Last month, the Schusterman Family Foundation launched More Than Numbers: A Guide Toward Diversity, Equity and Inclusion in Data Collection. This new resource focuses on how organizations can collect the demographic data they need to make informed decisions and reflect the true diversity of the communities they serve. This post is the first in a series that will help organizations get the most out of More Than Numbers. First up, a conversation with the guide’s creators: Rella Kaplowitz, Senior Program Officer for Evaluation and Learning and Jasmine Laroche, Program Associate for Evaluation and Learning!
What inspired the creation of this guide? What makes it especially relevant now?
RK: Decisions are only as good as the data we use to inform them. When we have data that represents all constituents, we can make decisions that benefit the greatest number of people. But the ways in which many organizations collect data fall short of accurately representing all communities, especially individuals from communities that have been historically excluded. Over the last few years, many of our partners have asked me for guidance on how to improve their demographic data collection, which made me realize there wasn’t a comprehensive resource for me to recommend. So Jasmine and I decided to build it ourselves.
JL: This guide feels more important over time, as our communities continue to grow more diverse but also as historical exclusion of certain groups continues to hold our societies back. It is important that organizations understand who they are reaching, what gaps exist and how they can be a part of changing those inequities. We must collect data in a way that promotes equity and respect, not bias and exclusion.
What does the guide accomplish, and what can it be used for?
RK: This guide gives organizations a roadmap for understanding how they can improve their data collection practices. It provides two essential tools for advancing equity through data collection: the internal processes and protocols organizations should have in place before starting data collection, and the nuts and bolts of asking questions in a way that is respectful and inclusive. The guide can be used by any organization wanting to assess or improve its data collection – through RSVP forms, program applications, member or community surveys and evaluations. Any time you start a process of asking for demographic information, you can use this guide to check and make sure you are using an inclusive approach.
What are some of the biggest changes that organizations need to make in how they collect data?
RK: Organizations need to apply intention and purpose to demographic data collection and make sure their efforts are directly connected to organizational strategy and goals. Moving data collection from a technical process to one that advances equity is a big transition. And with change comes disruption—organizations should expect that the prompts in the guide will challenge their systems, processes and ideas. We encourage organizations to approach this with a mindset of inquiry and growth and use any discomfort that arises to adjust and rebuild toward more inclusive and equitable data collection.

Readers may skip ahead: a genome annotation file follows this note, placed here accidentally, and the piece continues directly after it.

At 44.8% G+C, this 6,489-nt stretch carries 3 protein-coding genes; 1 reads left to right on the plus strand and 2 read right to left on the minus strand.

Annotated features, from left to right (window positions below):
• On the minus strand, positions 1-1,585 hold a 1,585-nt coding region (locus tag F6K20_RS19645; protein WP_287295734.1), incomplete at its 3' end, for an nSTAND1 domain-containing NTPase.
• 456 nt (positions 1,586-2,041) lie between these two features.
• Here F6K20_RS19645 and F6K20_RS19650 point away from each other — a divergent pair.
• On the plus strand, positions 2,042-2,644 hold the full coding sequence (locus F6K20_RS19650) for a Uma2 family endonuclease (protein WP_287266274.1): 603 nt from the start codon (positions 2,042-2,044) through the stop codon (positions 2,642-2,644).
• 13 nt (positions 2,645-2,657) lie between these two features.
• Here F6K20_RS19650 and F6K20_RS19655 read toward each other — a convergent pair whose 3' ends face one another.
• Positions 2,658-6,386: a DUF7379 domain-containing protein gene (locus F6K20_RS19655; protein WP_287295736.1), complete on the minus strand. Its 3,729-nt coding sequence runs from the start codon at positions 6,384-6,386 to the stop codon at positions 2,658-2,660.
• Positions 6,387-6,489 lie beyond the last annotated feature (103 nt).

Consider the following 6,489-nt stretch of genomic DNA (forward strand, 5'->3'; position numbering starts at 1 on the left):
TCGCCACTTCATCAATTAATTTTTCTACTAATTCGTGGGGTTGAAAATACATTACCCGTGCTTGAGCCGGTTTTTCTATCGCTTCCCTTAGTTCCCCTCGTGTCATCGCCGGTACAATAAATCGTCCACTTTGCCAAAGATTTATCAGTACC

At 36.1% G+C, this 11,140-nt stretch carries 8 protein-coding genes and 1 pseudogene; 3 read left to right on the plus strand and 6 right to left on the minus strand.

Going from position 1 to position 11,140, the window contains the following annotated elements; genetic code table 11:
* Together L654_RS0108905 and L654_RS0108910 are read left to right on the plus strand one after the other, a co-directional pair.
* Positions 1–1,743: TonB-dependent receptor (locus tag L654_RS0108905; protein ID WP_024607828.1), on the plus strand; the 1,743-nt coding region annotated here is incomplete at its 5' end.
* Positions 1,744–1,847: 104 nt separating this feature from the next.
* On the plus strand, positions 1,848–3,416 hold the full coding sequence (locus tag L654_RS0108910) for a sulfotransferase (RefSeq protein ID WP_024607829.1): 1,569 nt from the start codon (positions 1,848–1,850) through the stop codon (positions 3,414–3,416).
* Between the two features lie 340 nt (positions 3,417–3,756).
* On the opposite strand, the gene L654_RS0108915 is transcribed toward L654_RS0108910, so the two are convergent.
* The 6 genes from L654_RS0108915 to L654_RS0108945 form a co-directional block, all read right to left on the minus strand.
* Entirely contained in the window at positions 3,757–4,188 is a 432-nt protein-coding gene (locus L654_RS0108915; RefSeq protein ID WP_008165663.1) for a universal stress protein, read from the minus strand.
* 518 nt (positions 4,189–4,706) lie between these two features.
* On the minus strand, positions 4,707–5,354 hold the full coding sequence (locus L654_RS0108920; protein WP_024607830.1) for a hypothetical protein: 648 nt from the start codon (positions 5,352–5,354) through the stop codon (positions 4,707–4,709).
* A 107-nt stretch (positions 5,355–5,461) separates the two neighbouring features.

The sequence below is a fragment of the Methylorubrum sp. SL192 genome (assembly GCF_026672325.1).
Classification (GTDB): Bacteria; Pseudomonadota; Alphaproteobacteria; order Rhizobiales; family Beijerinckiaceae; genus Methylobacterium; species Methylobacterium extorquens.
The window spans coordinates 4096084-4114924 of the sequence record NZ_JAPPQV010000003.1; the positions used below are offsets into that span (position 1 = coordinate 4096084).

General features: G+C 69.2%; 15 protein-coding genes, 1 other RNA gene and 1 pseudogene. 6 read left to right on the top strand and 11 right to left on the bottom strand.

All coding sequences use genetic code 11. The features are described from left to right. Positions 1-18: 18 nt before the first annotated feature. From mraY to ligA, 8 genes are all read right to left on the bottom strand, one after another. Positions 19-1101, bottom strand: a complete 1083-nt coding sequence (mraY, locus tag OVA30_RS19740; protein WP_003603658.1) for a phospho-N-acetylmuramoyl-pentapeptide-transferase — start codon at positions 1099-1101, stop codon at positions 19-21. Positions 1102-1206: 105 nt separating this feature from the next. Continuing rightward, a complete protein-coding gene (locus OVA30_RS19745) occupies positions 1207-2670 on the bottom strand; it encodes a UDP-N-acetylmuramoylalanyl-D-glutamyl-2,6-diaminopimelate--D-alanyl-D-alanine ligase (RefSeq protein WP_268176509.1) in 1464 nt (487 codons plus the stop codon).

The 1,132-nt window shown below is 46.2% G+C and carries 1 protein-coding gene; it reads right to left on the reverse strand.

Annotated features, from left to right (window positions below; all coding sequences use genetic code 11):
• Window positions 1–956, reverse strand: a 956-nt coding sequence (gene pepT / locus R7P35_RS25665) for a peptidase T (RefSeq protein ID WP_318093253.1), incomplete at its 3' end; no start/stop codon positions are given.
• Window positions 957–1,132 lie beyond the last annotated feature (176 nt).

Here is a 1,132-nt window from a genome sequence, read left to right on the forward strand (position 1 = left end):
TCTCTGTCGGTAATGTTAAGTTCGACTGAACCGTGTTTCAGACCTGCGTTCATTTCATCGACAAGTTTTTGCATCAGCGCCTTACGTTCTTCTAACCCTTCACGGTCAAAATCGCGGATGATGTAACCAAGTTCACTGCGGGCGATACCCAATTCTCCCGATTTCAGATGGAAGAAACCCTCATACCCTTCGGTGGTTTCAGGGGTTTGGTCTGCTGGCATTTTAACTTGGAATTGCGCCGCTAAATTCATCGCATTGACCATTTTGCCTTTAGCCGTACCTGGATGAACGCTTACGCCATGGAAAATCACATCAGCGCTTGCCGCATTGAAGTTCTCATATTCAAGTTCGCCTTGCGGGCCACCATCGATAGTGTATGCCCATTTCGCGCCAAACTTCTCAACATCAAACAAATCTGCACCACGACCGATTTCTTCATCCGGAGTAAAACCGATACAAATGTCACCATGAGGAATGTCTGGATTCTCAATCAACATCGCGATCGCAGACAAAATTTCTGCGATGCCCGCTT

JL: Organizations must be willing to approach data collection with humility and a willingness to learn. One recommendation in this guide (found on page 27) is to solicit feedback from the communities that organizations intend to serve. We cannot resolve social issues without the people that are affected most by them at the table. Community input in decision-making processes is crucial to the work of the nonprofit sector. Even in building this resource, we reached out to individuals from various identity groups to ensure that the recommended questions and responses were respectful and appropriate. Without their feedback, we would not have been able to provide this resource to the field.
Who are you hoping will use this guide?
JL: We hope this guide supports any organization, regardless of sector or practice area that wants to ensure its data represents the full diversity of the communities it serves. The guide has specific recommendations for organizations on how to collect identity characteristics, such as race and ethnicity, gender identity, sexual orientation and disability, in a respectful way. It is our hope that any organization that wants to assess and improve its data collection practices will find it useful and practical.
What are you hearing so far from organizations that have had the opportunity to use the guide?
RK: We have heard from many organizations in the last few years that they want a resource like this, and we are thrilled at the positive feedback so far. Within the first 24 hours of releasing the guide, we heard from organizations that had already adjusted surveys and applications going out in a matter of days. Many organizations expressed gratitude for a resource that can be applied in a fast, straightforward manner. We even heard from one individual who said, “I’ve been waiting for this resource my entire career!” We look forward to learning from organizations using this guide and sharing how they are using it.